Sarfraz Ahmed and Mohammed Amir’s 75-run partnership led Pakistan to an unlikely three-wicket victory over Sri Lanka on Monday.
The match was effectively a quarter-final, with the winner advancing to the semi-finals and the loser being eliminated from the tournament. Both sides had blown “hot and cold” earlier in the tournament. Sri Lanka slumped to a 96-run defeat to South Africa, before rebounding to record a famous seven-wicket triumph over defending champions India.
Pakistan, on the other hand, began the tournament in disastrous fashion. They crashed to 164 all out and a 124-run defeat to bitter rivals India in their opener. They showed a lot of character in their next outing, where they handed No 1 ODI side South Africa a 19-run loss after a rain-affected encounter.
Pakistan won the toss and invited Sri Lanka to bat. Sri Lanka’s innings was held together by a 78-run 4th wicket stand by opener Niroshan Dickwella (73) and Angelo Matthews (39). The untimely dismissals of both batsmen and a disastrous three overs which saw the fall of four wickets for six runs threatened to derail Sri Lanka’s innings.
Sri Lanka’s tail wagged, however, as Asela Gunaratne (27) and Suranga Lakmal (26) added 46 runs for the eighth wicket that was worth its weight in gold. After Lakmal had departed, Gunaratne combined with Lasith Malinga for a further 19 runs that helped Sri Lanka reach 236 all out.
Pakistan’s reply got off to a promising start. Azhar Ali and Fakhar Zaman batted with assurance to reach 74 in the 11th over. Just as the partnership was beginning to flourish, Nuwan Pradeep removed Zaman shortly after he had reached his half-century off just 36 balls.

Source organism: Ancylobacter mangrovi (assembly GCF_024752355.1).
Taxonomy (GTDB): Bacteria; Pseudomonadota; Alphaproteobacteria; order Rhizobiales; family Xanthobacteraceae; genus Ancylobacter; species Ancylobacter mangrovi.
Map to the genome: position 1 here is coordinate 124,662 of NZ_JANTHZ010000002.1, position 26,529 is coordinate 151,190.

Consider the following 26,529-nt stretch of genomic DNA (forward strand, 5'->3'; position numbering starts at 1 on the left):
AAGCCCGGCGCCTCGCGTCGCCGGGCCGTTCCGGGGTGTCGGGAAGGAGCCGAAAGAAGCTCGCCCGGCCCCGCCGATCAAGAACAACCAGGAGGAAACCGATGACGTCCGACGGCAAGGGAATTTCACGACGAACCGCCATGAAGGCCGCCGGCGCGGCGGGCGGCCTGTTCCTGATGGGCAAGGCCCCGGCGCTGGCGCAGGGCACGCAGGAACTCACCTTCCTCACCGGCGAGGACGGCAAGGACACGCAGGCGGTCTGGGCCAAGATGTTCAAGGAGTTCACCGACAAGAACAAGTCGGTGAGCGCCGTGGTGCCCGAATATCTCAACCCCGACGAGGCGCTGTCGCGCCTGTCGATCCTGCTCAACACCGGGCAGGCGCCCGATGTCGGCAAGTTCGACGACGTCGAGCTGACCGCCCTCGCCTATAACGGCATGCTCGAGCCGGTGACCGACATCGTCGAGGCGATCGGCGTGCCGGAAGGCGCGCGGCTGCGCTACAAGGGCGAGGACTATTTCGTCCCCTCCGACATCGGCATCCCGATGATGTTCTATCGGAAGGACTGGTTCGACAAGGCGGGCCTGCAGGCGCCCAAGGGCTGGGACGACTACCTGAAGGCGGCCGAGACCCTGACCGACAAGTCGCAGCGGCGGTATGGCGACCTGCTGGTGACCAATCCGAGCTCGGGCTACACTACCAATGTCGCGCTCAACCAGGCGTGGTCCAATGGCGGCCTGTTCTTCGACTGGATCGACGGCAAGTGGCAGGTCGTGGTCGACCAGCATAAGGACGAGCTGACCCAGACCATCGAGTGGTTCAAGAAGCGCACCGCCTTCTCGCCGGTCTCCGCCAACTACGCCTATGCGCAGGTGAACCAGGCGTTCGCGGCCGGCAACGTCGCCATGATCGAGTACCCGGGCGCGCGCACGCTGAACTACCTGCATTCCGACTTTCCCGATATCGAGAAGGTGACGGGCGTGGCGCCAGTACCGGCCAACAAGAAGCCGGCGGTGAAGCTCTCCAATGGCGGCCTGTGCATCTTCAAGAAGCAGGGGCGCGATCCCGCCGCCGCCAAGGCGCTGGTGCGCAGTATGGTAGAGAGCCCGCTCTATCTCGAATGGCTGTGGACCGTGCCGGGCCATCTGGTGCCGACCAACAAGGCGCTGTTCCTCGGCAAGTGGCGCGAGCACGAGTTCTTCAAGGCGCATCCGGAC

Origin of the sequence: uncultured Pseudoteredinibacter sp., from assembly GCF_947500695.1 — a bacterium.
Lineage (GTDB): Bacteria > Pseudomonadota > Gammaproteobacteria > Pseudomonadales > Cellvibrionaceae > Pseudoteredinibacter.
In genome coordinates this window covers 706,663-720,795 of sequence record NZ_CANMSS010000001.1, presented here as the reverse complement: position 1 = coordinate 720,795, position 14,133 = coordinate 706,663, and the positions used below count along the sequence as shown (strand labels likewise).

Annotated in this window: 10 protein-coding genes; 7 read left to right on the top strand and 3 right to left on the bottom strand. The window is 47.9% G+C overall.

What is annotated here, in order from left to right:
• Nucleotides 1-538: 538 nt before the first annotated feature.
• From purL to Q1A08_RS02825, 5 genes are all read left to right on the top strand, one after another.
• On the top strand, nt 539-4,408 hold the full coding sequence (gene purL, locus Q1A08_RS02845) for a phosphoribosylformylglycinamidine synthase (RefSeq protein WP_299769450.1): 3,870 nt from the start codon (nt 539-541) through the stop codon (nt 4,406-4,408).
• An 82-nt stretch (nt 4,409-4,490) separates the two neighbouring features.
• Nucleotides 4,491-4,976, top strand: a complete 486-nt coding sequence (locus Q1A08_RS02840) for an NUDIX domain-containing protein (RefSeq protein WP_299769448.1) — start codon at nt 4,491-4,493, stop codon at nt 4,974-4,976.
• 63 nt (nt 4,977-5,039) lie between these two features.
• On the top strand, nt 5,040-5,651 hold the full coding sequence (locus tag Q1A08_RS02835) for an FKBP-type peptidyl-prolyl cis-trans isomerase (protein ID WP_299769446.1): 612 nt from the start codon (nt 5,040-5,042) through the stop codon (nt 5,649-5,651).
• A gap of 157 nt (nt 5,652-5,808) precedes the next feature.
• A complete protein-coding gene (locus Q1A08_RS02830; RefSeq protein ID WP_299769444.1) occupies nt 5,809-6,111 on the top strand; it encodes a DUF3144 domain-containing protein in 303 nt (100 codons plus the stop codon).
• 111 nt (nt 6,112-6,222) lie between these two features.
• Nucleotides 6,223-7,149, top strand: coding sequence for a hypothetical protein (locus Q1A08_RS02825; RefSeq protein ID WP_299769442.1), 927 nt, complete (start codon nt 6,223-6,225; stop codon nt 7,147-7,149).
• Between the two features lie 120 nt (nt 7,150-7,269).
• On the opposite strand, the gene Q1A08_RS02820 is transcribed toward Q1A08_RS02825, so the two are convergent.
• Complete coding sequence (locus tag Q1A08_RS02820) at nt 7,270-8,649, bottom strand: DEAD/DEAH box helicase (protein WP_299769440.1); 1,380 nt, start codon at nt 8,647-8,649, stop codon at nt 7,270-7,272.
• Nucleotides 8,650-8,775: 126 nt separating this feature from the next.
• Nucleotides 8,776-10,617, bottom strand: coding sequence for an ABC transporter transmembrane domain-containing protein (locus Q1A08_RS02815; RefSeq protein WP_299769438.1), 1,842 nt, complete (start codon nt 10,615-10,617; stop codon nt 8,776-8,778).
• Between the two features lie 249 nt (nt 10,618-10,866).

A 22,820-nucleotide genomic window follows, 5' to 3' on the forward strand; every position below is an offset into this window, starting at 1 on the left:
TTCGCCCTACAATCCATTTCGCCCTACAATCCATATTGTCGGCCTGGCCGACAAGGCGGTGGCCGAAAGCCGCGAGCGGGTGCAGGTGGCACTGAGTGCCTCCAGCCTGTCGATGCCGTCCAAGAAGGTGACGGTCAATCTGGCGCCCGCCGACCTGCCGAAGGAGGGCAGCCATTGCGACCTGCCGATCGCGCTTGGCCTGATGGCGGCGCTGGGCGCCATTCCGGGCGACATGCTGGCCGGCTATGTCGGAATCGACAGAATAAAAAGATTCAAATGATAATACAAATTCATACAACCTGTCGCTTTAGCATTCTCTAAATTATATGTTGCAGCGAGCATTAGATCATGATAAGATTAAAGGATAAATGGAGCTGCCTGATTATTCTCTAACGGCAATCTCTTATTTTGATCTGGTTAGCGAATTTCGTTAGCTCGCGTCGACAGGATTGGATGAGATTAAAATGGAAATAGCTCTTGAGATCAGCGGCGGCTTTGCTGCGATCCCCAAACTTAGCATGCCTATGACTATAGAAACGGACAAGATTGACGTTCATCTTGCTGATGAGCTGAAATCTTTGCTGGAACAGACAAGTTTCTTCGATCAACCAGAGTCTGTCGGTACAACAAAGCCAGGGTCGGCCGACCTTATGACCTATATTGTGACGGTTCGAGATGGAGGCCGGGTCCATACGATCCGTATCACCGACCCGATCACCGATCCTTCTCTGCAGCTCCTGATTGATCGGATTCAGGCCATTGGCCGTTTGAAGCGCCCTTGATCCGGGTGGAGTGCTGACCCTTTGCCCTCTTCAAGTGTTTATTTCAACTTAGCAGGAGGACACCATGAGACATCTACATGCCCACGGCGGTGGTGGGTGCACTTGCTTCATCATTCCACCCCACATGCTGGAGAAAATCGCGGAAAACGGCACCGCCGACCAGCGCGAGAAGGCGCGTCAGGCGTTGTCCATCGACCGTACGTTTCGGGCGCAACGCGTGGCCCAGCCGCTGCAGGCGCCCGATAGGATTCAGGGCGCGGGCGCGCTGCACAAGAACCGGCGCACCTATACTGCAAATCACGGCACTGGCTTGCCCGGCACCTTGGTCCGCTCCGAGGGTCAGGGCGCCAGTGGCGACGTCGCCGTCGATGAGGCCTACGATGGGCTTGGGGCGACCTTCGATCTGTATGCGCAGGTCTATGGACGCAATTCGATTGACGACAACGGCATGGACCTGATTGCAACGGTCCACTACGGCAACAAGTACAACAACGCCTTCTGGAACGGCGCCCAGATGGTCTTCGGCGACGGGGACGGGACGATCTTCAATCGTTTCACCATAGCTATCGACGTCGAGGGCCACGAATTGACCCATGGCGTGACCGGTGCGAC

There was a period of brief recovery between Babar Azam (10) and Ali before Pradeep accounted for the wicket of Azam. The Pakistan slide continued when Mohammad Hafeez was dismissed for just one to leave Pakistan in a spot of bother at 95-3.
When Lakmal brought Ali’s innings of 34 to an end in the 20th over, Pakistan well and truly had their backs to the wall.
Shoaib Malik and Sarfraz Ahmed appeared to be sparking a fightback by rotating the strike and slowly chipping away at the 237 run target. The departure of Malik for 11 in the 25th over,however, left Pakistan struggling on 131-5.
In the very next over, the loss of Imad Wasim for four left the innings stuttering on 137-6. Despite the loss of those around him, captain Sarfraz Ahmed continued to fight to keep his team in the game. He guided his side past the 150-run mark before the Pakistan innings was dealt another blow after the loss of Fahim Ashraf for 15.
Ahmed finally found a partner able to stick with him in Mohammed Amir (28). The pair brought Pakistan back into the match by keeping the scoreboard ticking, aided by some dismal Sri Lankan fielding.
As Pakistan crept closer to the target so Sri Lanka made mistakes. They leaked runs through over-throws and wides to make Pakistan’s task that much easier. When Thisara Perera dropped Ahmed at mid-wicket in the 39th over, Sri Lanka appeared to have dropped the match.
When they grassed another chance to get rid of Ahmed in the 41st over it was clear this was Pakistan’s day. When Ahmed and Amir brought up their 50 partnership in the 42nd over, victory was in sight. When Sarfraz brought up his half-century off 70 balls, the match was all but won.
In the end, Pakistan were saved by the highest eighth wicket stand in Champions Trophy history and now face England on Wednesday for a place in the final.
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